The Connections [OpenCPN Manuals] (2023)

Features and Improvements

NMEA Sentences moved to “Advanced Features”

OpenCPN version 3.2 featured a complete redesign of the NMEA message handling structure, including a new GUI and monitor window. This feature has been further improved and tuned in version 4.2. The current scheme provides extensive NMEA management capabilities, including:

  • Input message filtering, by TALKER ID and/or message type.

  • Implement configurable NMEA Talker ID.

  • Virtually unlimited input port multiplexing, with shared I/O and individual data rate settings.

  • Selective message echo capability, similar to third-party mux applications.

  • Programmable output port messages, for e.g. autopilot interfaces.

  • Full Network input and output, including TCP, UDP, and GPSD services.

  • GPSD client support for Windows platforms.


Connections Window
Example Data Connections Window
Filter NMEA Course and Speed Data
Show NMEA Debug Window
Data Connections - Add and Remove
Add a Serial Connection
Linux Serial Connections
Add a Network Connection
Network GPSD connection
Connections Filter
Input Filtering
Output Filtering
Connection Notes
Sending an Active Route to an Autopilot
Sending Routes and Waypoints to a GPS
Broadcast and Multicast

Connections Window

All this is different from the logic in earlier versions of OpenCPN. From version 3.2, there is no defined “autopilot” port. The autopilot is simply connected to any available output- enabled data-stream, and gets everything on the bus, subject to user specified output filtering. There is no specific “shared” AIS and GPS port, as all ports are shared.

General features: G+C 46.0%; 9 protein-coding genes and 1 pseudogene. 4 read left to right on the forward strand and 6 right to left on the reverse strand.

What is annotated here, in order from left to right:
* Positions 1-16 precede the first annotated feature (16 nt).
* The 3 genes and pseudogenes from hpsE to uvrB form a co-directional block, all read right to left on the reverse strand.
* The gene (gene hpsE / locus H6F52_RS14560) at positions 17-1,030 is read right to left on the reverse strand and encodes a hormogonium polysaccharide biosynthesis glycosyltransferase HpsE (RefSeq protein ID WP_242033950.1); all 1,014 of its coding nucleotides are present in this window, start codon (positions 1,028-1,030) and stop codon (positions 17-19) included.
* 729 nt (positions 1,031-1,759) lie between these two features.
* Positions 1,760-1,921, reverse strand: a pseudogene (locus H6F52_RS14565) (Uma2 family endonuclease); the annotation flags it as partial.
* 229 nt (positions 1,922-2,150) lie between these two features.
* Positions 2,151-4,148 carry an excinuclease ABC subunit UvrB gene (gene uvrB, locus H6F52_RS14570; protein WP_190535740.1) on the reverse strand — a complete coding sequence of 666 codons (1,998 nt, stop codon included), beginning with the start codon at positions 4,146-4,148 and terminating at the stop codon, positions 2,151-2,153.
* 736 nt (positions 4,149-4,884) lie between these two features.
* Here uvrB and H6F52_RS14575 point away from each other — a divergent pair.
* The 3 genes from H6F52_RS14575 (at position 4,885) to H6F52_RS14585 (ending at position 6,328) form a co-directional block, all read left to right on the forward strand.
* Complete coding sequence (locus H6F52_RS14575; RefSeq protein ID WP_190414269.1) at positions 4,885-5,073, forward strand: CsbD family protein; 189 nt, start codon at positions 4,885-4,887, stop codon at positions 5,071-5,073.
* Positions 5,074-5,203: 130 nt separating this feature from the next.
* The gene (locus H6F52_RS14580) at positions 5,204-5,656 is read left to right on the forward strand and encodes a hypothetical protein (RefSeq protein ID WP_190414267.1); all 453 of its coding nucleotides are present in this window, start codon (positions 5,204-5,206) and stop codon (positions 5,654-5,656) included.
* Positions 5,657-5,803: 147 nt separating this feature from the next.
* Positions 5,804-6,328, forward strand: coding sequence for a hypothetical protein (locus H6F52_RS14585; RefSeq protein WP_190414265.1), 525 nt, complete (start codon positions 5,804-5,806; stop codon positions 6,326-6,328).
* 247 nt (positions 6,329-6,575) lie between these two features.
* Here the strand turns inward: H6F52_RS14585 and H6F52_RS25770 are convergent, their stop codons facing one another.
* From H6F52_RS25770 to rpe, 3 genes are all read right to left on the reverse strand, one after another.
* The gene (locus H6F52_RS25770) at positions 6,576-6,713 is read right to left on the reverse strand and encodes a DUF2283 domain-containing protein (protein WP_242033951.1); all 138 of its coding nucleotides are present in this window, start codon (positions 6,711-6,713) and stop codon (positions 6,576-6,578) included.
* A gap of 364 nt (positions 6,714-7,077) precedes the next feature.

The Connections [OpenCPN Manuals] (4)
The Connections [OpenCPN Manuals] (5)

The key point to keep in mind with this new setup is the complete orthogonality between message sources, message destinations, and transport media. All messages come and go from an internal “bus”, and all internal modules have access to all messages. Any message can be received, and possibly re-transmitted according to the configuration established. If the messages get onto the bus,

OpenCPN will do the right thing. For example, if it is an AIS message, the AIS module will get the message and act accordingly. Plugins also get all messages.

Example Data Connections Window

The Connections [OpenCPN Manuals] (6)

To get a taste of what can be done, we start with a lab scenario. In the screen-shot above, four Data Ports are enabled.

  • GPSD on localhost port 2947

  • /dev/ttyUSB1 as ais port

  • output port to a computer on the local network

  • San Fransisco AIS feed.